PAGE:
Characterization of the effect of histone deacetylation inhibitors on CD8+ T cells in the context of aging
Journal of Translational Medicine volume 20, Article number: 539 (2022)
Posttranslational protein modifications regulate essential cellular processes, including the immune cell activation. Despite known age-related alterations of the phenotype, composition and cytokine profiles of immune cells, the role of acetylation in the aging process of the immune system was not broadly investigated. Therefore, in the current study the effect of acetylation on the protein expression profiles and function of CD8+ T cells from donors of distinct age was analyzed using histone deacetylase inhibitors (HDACi).
CD8+ T cells isolated from peripheral blood mononuclear cells of 30 young (< 30 years) and 30 old (> 60 years) healthy donors were activated with anti-CD3/anti-CD28 antibodies in the presence and absence of a cocktail of HDACi. The protein expression profiles of untreated and HDACi-treated CD8+ T cells were analyzed using two-dimensional gel electrophoresis. Proteins with a differential expression level (less than 0.66-fold decrease or more than 1.5-fold increase) between CD8+ T cells of young and old donors were identified by matrix-associated laser desorption ionization—time of flight mass spectrometry. Functional enrichment analysis of proteins identified was performed using the online tool STRING. The function of CD8+ T cells was assessed by analyses of cytokine secretion, surface expression of activation markers, proliferative capacity and apoptosis rate.
The HDACi treatment of CD8+ T cells increased in an age-independent manner the intracellular acetylation of proteins, in particular cytoskeleton components and chaperones. Despite a strong similarity between the protein expression profiles of both age groups, the functional activity of CD8+ T cells significantly differed with an age-dependent increase in cytokine secretion and expression of activation markers for CD8+ T cells from old donors, which was maintained after HDACi treatment. The proliferation and apoptosis rate of CD8+ T cells after HDACi treatment was equal between both age groups.
Despite a comparable effect of HDACi treatment on the protein signature of CD8+ T cells from donors of different ages, an initial higher functionality of CD8+ T cells from old donors when compared to CD8+ T cells from young donors was detected, which might have clinical relevance.
It is well established that a shift from a predominantly naïve to a more diverse memory T cell phenotype occurs during aging [1,2,3]. This coincides with an increase in overall inflammation  and a reduced vaccination efficacy in older individuals [5, 6]. Furthermore, post-translational modifications (PTMs), like acetylation and phosphorylation, not only affect T cell functions, but might also influence the incidence of diseases during aging [7,8,9,10]. While phosphorylation is mostly involved in cellular signaling, acetylation has a wide range of substrates resulting in the regulation of gene expression, DNA binding, mRNA and protein stability, interactions and localization [11,12,13,14]. Acetylation is regulated by acetyltransferases (i.e., p300), which transfer an acetyl group to lysine residues in proteins, and histone deacetylases (HDAC), which remove it. HDACs include the NAD+-dependent sirtuins (SIRT 1–7) as well as the Zn-dependent deacetylases (HDAC 1–11) . Both enzyme classes are key epigenetic regulators of gene and protein expression and are involved in the dynamic changes of histone acetylation.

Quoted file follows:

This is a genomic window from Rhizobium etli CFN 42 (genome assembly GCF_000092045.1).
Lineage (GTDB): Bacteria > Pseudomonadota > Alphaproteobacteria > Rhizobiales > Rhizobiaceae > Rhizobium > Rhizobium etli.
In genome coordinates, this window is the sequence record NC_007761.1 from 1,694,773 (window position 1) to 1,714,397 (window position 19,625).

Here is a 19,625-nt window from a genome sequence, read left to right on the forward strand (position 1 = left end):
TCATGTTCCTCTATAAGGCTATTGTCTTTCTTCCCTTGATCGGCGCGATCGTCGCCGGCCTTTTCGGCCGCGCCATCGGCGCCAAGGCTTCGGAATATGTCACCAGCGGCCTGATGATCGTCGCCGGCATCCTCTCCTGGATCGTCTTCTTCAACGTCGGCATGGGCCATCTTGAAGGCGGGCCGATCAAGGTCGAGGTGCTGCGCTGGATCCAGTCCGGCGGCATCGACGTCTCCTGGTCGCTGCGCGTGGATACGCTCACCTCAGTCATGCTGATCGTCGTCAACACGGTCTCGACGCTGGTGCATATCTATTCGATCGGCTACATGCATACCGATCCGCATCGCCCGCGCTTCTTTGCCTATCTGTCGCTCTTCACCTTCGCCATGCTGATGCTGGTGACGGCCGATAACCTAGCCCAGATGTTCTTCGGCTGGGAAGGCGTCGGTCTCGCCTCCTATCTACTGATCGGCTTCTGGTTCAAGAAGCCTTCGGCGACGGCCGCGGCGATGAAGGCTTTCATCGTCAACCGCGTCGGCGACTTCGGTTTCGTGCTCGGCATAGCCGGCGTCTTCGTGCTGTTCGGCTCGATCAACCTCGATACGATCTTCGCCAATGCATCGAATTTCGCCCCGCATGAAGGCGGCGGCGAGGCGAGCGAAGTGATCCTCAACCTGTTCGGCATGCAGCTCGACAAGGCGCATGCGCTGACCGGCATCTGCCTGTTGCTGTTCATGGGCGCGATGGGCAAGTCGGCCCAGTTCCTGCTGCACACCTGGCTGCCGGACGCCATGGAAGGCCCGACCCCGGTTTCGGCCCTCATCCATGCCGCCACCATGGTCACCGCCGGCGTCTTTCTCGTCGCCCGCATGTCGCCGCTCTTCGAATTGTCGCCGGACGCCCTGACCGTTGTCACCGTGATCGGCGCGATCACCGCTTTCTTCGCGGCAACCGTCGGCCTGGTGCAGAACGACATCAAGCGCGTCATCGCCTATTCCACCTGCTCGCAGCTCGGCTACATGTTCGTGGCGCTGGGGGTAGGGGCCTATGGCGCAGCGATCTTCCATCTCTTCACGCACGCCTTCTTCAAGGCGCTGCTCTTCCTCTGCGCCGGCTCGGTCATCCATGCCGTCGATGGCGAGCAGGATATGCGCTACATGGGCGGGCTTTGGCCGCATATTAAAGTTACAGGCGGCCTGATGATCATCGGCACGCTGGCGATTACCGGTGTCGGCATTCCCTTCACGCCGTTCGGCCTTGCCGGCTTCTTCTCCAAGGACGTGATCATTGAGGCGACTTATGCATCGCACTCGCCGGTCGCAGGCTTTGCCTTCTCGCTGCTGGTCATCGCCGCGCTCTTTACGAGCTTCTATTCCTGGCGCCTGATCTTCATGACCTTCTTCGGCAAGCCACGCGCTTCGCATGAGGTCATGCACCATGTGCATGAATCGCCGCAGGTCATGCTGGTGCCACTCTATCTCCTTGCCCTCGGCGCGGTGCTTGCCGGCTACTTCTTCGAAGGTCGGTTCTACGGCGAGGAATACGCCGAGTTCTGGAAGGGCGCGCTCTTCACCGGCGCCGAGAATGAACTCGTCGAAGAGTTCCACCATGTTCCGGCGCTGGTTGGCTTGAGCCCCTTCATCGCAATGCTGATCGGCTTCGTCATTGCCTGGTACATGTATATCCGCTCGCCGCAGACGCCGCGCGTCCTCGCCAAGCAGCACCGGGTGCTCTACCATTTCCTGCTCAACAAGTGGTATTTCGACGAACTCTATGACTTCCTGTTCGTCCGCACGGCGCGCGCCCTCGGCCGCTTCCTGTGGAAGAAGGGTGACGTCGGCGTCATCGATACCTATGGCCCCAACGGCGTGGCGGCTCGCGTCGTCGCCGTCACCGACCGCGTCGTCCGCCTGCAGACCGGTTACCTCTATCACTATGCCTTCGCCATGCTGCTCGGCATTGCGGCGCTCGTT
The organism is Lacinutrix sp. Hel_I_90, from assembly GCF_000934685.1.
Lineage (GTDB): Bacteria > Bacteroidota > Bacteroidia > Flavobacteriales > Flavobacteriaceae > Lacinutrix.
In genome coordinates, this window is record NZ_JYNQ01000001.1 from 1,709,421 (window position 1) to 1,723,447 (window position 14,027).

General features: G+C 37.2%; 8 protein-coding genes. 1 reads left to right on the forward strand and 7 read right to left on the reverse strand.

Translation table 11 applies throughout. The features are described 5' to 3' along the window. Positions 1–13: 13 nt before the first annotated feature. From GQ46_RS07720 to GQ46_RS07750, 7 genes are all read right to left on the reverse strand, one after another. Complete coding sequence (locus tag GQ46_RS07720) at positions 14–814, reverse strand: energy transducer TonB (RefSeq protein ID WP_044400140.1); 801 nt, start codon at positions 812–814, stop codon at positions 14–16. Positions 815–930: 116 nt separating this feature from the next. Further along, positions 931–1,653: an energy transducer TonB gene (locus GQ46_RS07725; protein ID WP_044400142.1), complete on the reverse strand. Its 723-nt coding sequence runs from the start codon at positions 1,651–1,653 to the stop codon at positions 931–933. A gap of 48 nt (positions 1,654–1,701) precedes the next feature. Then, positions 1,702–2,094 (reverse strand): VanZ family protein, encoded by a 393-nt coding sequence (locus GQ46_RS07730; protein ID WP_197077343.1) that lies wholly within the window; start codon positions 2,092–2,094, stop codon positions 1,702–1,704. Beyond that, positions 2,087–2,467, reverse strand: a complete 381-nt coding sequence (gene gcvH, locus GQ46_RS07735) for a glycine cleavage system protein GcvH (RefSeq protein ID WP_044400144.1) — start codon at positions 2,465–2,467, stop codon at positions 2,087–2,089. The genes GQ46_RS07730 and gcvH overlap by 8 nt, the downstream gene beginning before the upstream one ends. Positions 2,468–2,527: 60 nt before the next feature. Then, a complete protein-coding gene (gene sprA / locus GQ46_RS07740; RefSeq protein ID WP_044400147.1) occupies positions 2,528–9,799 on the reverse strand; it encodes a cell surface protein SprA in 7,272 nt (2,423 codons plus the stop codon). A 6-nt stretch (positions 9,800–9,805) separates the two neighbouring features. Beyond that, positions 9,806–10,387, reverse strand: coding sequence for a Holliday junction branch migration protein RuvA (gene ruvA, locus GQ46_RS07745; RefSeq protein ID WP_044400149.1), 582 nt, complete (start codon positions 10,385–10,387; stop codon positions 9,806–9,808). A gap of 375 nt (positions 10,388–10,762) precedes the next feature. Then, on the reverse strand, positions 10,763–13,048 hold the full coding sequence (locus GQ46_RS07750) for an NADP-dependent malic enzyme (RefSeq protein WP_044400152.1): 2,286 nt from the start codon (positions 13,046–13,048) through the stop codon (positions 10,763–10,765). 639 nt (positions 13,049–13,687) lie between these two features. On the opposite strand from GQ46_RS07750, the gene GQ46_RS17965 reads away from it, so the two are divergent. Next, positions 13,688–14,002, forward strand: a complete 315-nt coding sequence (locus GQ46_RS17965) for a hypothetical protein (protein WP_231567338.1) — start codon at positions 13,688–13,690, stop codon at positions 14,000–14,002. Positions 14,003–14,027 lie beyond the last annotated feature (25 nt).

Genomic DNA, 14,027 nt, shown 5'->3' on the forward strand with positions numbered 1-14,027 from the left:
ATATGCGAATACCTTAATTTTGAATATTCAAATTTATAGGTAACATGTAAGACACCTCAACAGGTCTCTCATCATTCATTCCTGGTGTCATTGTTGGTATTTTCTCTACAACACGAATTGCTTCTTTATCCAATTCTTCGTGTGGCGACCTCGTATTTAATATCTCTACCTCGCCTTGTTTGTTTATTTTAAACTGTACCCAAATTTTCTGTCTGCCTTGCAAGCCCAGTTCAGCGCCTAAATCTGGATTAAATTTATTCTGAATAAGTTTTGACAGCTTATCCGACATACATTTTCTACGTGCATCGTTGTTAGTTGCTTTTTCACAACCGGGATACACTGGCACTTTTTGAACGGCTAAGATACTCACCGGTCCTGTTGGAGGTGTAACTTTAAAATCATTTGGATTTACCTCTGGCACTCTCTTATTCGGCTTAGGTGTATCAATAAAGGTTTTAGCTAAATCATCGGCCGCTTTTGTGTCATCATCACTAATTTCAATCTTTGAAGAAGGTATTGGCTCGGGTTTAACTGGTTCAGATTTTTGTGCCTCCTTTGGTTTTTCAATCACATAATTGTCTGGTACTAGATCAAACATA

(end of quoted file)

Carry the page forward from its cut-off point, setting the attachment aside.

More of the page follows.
One role of Zn-dependent HDACs is the control of longevity and the regulation of physiologic processes in immune cells. For example, HDAC3 is crucial for the T cell development after hematopoietic stem cell commitment to the T cell lineage , T cell post-thymic maturation  and acts as an inhibitor for the cytotoxicity of CD8+ T cells after infection clearance . HDAC11 regulates the inflammatory response of T cells, which is confirmed by HDAC11 deficient mice exerting a higher inflammatory activity . Furthermore, an increased expression of several HDACs was found in numerous diseases, which was associated with aging including different cancer types, such as e.g., acute lymphoblastic lymphoma [19,20,21], prostate, breast and colorectal cancer .
Unlike genetic changes, histone acetylation is reversible and thus represents an attractive therapeutic target. Indeed, HDAC inhibitors (HDACi) are one of the most promising agents in anti-aging research. In addition, different HDACi have been shown to have clinical potential and are currently used for the treatment of many chronic pathological conditions due to their anti-inflammatory and anti-cancerous properties [23,24,25,26]. These include trichostatin A (TSA), a pan-inhibitor of Zn-dependent HDACs , which also interacts with SIRT6 , and EX-527, a specific inhibitor of SIRT1 . EX-527 has anti-inflammatory properties and impairs T cell activation . Another inhibitor with anti-inflammatory activity is nicotinamide (NAM), which is the physiologic inhibitor of sirtuins [31, 32]. These HDACi have been used in vitro and in vivo in experimental models and/or in humans to modulate HDAC activity and to determine the role of acetylation in physiologic and pathophysiologic cellular processes. The modification of the acetylation and deacetylation status of signaling molecules and transcription factors by classical HDACs provides the rational for the treatment with HDACi, which have been already approved for clinical use [33, 34]. However, there exists little information about the acetylation status of proteins in cancer patients during treatment.